There were 105,000 agreements up from 98,300 in October, according to data from the Bank of England.
In total, £23.2bn of lending was completed in November, £1bn more than the same month the previous year and up £1.4bn from October.
However, despite the continued recovery from the lockdown earlier in the year, the £217bn completed in the year to the end of November was still £28bn less than the same point in 2019.
Approvals over the year to November were roughly in line with 2019 at 715,300 compared to 722,000.
Remortgages ticked up to 35,100 in November but are around a third lower than in February 2020, the data showed.
Interest rates on new mortgage edged up to 1.8 per cent, up from lows of 1.72 per cent in August but at roughly the same level as January 2020.
Mark Harris, chief executive of mortgage broker SPF Private Clients, said: “The autumn was particularly active and strong for the mortgage market with just under a third of the year-to-date lending done in October and November, with £11bn of borrowing.
“Borrowers desiring a different property or location or motivated by the stamp duty incentive resulted in the highest levels of mortgage approvals for house purchase since 2007.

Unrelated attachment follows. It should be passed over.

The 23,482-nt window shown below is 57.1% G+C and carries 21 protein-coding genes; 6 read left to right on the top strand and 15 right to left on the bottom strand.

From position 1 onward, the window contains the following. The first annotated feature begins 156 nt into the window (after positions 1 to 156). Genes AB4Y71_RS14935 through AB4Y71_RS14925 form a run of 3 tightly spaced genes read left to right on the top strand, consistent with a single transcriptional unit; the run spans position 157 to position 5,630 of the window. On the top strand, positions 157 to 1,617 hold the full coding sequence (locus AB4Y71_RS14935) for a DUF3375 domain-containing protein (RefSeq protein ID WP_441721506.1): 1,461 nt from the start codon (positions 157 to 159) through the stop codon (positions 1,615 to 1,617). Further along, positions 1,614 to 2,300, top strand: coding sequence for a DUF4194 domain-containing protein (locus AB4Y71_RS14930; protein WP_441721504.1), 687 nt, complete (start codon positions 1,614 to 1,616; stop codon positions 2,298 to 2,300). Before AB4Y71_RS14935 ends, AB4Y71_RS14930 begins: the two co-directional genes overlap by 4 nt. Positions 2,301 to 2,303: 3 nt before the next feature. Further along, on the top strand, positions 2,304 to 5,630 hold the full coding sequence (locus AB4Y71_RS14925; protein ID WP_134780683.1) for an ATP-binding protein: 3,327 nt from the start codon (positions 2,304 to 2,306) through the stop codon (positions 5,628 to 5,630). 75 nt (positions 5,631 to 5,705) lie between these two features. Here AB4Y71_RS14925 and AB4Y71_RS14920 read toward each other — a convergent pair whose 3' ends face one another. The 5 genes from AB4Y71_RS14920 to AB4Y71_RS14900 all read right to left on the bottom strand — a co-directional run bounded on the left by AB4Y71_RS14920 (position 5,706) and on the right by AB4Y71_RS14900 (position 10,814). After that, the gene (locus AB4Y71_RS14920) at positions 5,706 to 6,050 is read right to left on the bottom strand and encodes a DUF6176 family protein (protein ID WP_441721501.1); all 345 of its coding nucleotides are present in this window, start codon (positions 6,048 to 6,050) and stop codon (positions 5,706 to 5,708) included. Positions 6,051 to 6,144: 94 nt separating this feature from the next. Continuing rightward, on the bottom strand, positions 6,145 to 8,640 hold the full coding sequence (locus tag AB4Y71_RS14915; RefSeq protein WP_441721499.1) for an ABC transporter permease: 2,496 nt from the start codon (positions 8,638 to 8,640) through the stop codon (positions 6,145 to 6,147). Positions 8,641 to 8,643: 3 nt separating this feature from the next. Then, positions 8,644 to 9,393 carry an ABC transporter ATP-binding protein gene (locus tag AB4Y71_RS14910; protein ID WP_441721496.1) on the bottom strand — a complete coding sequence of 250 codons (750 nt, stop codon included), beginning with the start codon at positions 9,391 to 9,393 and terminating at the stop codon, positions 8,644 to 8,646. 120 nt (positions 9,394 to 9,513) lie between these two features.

“Effective mortgage rates have risen slightly but remain historically low. These numbers show the dislocation between the cost of funds and interest rates passed onto borrowers as lenders manage volumes. We expect mortgage rates to remain competitive into the spring as borrowers attempt to take advantage of the stamp duty concession.”
David Ross, managing director of market intelligence company Hometrack, added: “Mortgage approvals in November were the highest since 2007 and the UK housing market has enjoyed its busiest Christmas in over ten years.
“While the economic impact of Covid has yet to be felt, news of the vaccine roll out, combined with the UK agreeing a deal on Brexit and the extension of furlough, should help maintain confidence in the market.
“Lenders are acting responsibly in the current buoyant market, closely monitoring the economy before making decisions in anticipation of changes in demand from home movers and the prudent supply of mortgages.”